In the act of reading about suffering, empathy is foregrounded in the quiet dialogue between reader and writer. I would argue that this is due to what Bersani and Phillips identify as the ‘the jouissance of giving and receiving through embodied language, the subjecthood of others’. Through the exchange of narrative and the word, a gift is given and potentially received; there is the prospect of understanding the other in this exchange. Writing is nearly always a solipsistic activity, and the loneliness of the activity is heightened when one is attempting to come to terms with an absence, a death, or when you are watching yourself for the moments of failure coming in. This may be even more pronounced when the writing focuses an individual so purely on the sudden absence in their lives. As Kate Kellaway muses in her review on Oates’ A Widow’s Story, ‘writing, [..] is a means of making oneself visible to oneself’.
People might seek out blogs like Matt Logelin’s or read sorrow memoirs for various reasons, but it has to be accepted that their response might be peppered with self-concern. When we empathise with a situation, we are in danger, of presuming our own desires, which arise in the process of feeling sympathetic with someone, are empathetic, when actually they might be formed out of self- interest. Grant Kester describes the problems within this process: ‘Empathetic identification (especially of the “I feel your pain’ variety”) has a less salutary side: it can function to deny the specificity and autonomy of others, to ‘make use’ of them for our own emotional or psychic needs, or to project onto them our own imaginary characteristics or desires’. Kester is describing issues pertaining to empathy specifically in relation to a particular kind of dialogical art making, but it is still relevant to consider this angle in the case of the reader and writer dynamic. For example, a reader might be seeking out some sort of cathartic release in the process of reading a sad story, or perhaps they have a superstitious angle, they want to read about this tragedy because they will then ward off similar suffering. Whilst Kester warns of the problematics of speaking for others inherent in empathy, he also flags up its capacity to alter us. In suggesting that empathy enables us to imagine a different circumstances for ourselves he warns that ‘this identification can never be complete – we can never claim to fully inhabit the other’s subject position; but we can imagine it, and this imagination, this approximation, can radically alter our sense of who we are. It can become the basis for communication and understanding across differences of race, sexuality, ethnicity and so on’.
Tom Lubbock’s article does not pull me in, in the same way that the diary/letter format of the sorrow memoir does. Rather Lubbock’s work is a rendition of an extraordinary experience, its message simple and complicated by turns. This is true of McElhone’s experience as well, but there seems to be a determination in Lubbock’s writing to convey what is happening to him, rather than use the writing as a tool to displace pain. There is a distance set up here even as Lubbock describes vividly what this process feels like. This can often be most frank in the areas where he is distracted by the terribleness of his illness by his sudden understanding of exactly how much we take the brain’s capacities for granted. For example, he sees a mystery that has only presented itself in the process of this disease ‘I am faced continually with a mystery that other people have no conception of, the mystery of the generation of speech. There is no command situation, it goes back and back and back. Where the self lies at the heart of the utterance, the speaker generating the word, is always clouded. This is true for everyone, but for most people this is not something to think about. The generation of words is automatic. For me, that automatic link is broken. Word generation involves strain, guesswork, difficulty, imprecision’.1 The expansion of the process of his language failing him evokes Bersani and Phillips discussion on the analytical exchange in talk. ‘Lacan makes an astonishing claim: “all love is based on a certain relationship between two unconscious knowledges.” The unconscious as knowledge rather than desire’.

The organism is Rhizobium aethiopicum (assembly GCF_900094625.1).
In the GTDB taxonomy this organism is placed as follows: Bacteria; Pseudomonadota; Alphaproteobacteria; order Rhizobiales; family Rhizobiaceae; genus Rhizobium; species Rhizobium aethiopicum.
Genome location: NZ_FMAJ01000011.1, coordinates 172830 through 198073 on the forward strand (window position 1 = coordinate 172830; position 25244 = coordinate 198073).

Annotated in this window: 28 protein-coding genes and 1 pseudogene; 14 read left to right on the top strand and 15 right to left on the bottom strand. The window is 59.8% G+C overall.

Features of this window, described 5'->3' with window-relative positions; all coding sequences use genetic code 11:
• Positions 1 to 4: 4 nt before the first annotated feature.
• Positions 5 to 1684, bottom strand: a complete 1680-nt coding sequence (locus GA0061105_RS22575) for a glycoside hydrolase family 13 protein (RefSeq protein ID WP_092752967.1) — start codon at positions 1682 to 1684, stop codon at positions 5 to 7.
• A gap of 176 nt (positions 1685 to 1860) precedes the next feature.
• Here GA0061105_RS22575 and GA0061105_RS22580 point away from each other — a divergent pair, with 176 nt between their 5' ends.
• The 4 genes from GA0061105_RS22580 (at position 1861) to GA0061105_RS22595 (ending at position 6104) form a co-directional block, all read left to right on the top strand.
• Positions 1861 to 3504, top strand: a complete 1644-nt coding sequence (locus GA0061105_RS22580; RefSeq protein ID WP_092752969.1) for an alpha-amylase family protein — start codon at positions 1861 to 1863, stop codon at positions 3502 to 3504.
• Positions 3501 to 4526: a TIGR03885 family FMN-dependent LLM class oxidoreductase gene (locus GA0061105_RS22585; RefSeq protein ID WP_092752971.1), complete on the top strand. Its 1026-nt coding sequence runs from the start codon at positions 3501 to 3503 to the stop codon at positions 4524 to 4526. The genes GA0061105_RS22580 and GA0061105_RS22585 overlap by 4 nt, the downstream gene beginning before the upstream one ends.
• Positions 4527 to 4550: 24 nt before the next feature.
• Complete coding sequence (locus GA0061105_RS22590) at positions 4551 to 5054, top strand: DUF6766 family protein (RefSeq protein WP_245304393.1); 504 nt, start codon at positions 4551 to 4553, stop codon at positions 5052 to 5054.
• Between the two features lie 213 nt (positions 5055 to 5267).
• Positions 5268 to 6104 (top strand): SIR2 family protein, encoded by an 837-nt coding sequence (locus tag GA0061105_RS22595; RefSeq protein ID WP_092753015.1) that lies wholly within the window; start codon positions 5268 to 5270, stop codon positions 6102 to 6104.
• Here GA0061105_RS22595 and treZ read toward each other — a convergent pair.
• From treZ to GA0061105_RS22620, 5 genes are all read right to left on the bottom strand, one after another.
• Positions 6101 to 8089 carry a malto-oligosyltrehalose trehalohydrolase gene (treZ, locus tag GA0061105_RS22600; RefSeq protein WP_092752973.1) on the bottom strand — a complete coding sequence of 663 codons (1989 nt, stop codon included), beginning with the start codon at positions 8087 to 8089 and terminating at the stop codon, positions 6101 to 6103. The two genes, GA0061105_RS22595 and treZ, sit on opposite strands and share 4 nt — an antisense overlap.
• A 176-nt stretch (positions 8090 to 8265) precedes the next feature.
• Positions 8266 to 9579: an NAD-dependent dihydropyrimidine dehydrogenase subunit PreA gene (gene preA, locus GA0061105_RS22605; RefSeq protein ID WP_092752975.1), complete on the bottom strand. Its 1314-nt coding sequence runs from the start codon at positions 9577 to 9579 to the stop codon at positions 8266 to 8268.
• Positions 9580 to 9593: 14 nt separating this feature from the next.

Yet even as he describes this failing process of language in writing, he continues in writing. He was writing reviews for as long as he could. He was still writing reviews for The Independent up until at least July 2010. Even as he describes everything failing, he continues. He describes his fear at what is happening to him, but he acknowledges that fear is inextricably bound up with fascination. He explains that ‘the impetus at the start is not to fear but, rather, to be taken up by the strangeness and wonder of it and examine all the new things it brings’. There is curiosity here – and in his attempt to explain and describe, there is love. Here is the coming together of two knowledges, in this exchange between Lubbock and his reader. Lubbock does not detail his intimate home life and maybe this is why I do not feel as if I am intruding, staring at his family through his eyes, like some unpleasant moment of ‘Being John Malkovich’ voyeurism. Yet despite preferring this to the discomfort that the sorrow memoirs often provoked in me, it is in the (extremely) brief moments when he does reference his home life that I most feel the chasm between speech and writing, and within that gap exists the pain of what this means to his most important relationships. ‘In the daytime, I cannot muster up any conversation. My language is so limited. And it makes such little joy for Marion’.
There is something unbearable, un-writable about the experience of illness, just as there is always something un-writable about the experience of love. As Boucourechliev describes exploring how one feels when one is in love with the written word; ‘to try to write love is to confront the muck of language: that region of hysteria where language is both too much and too little’. To attempt to write about a lover, the space between one and a lover uncovers the impossibility of the attempt, because the moment one tries, one fails. Writing can never be enough to describe the emotions, to capture the lover, which is at the heart of what Barthes describes here: ‘To know that one does not write for the other, to know that these things I am going to write will never cause me to be loved by the one I love (the other), to know that writing compensates for nothing, sublimates nothing, that it is precisely there where you are not – this is the beginning of writing. The process of writing across the space of the lover’s absence is to begin to attempt to write the event of love. In Lubbock’s case, the space of love’s absence is the increasing absence of language itself.